The Fishers’ appeal was formally rejected by the courts in January 1820, and their execution was set for February 4th. This day was later rescheduled to give the Fishers more time to reconcile with God.
Lavinia believed she was safe because there was a legislation prohibiting the execution of married women at the time. According to SYFY, the judge stated that there was no law prohibiting a widow from being executed, thus he would have John hanged first.
John and Lavinia Fisher were taken to the gallows from their detention cell on the morning of February 18, 1820. John prayed silently with Rev. Furman and declared his innocence to the gathering gathered to witness his execution.
Lavinia did not proceed in a dignified manner. She wailed and asked for mercy while dressed in her bridal gown. The guards had to drag her to the gallows because she refused to walk.
“If you have a message you want to convey to hell, give it to me – I’ll carry it!” she cried into the crowd, finally accepting her fate. She then jumped off the scaffold on her own before the executioner could hang her.
The Truth Behind The Famous Legend
Through the lens of time, much of what happened in the case of John and Lavinia Fisher has become exaggerated. Although various newspaper articles from 1819 and 1820 recount the circumstances preceding the Fishers’ arrest and death, accurate information is difficult to come by.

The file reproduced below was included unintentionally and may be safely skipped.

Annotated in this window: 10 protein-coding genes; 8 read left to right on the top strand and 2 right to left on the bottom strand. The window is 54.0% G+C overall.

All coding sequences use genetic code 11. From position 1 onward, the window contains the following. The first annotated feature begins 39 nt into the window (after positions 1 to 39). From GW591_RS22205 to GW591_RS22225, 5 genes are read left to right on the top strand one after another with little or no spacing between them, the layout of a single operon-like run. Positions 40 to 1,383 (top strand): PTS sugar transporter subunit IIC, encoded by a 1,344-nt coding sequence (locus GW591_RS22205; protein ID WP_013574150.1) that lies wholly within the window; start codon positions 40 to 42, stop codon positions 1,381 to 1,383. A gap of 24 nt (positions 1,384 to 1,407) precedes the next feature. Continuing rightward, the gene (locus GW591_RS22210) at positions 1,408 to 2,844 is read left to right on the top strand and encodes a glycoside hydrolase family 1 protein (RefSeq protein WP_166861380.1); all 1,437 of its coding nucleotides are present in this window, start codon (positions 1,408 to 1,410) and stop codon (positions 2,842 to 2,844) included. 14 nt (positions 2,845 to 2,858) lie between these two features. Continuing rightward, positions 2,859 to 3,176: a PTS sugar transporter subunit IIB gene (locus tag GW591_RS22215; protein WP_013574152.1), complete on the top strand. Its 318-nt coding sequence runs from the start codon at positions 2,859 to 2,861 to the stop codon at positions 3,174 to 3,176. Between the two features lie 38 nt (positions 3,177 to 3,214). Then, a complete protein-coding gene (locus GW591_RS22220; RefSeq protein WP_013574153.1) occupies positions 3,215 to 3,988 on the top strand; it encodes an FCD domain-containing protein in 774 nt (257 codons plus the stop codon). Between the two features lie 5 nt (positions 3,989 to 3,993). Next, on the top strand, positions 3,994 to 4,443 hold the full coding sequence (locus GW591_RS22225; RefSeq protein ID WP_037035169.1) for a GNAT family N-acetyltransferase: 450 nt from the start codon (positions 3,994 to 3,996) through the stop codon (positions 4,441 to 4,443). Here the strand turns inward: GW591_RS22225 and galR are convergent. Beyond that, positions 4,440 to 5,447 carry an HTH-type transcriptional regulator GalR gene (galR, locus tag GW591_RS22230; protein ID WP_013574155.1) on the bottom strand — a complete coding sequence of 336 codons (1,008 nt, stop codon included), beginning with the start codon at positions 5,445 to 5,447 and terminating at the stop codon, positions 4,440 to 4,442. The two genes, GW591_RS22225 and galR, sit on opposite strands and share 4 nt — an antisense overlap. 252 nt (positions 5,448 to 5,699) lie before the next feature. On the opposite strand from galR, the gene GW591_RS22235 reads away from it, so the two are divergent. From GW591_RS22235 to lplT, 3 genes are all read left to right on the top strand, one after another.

Former homicide detective Bruce Orr debunks much of the myth surrounding Lavinia Fisher’s narrative in his book Six Miles to Charleston: The True Story of John and Lavinia Fisher.
Orr claims that there is no trapdoor in the genuine story. After all, there are no basements in the Lowcountry of South Carolina. There’s also no bridal gown. The Six Mile Wayfarer House was burned to the ground, according to a newspaper report from the time, and none of the Fishers’ valuables would have survived.
The jail where Lavinia Fisher spent her final year of life is reported to be haunted by her ghost today.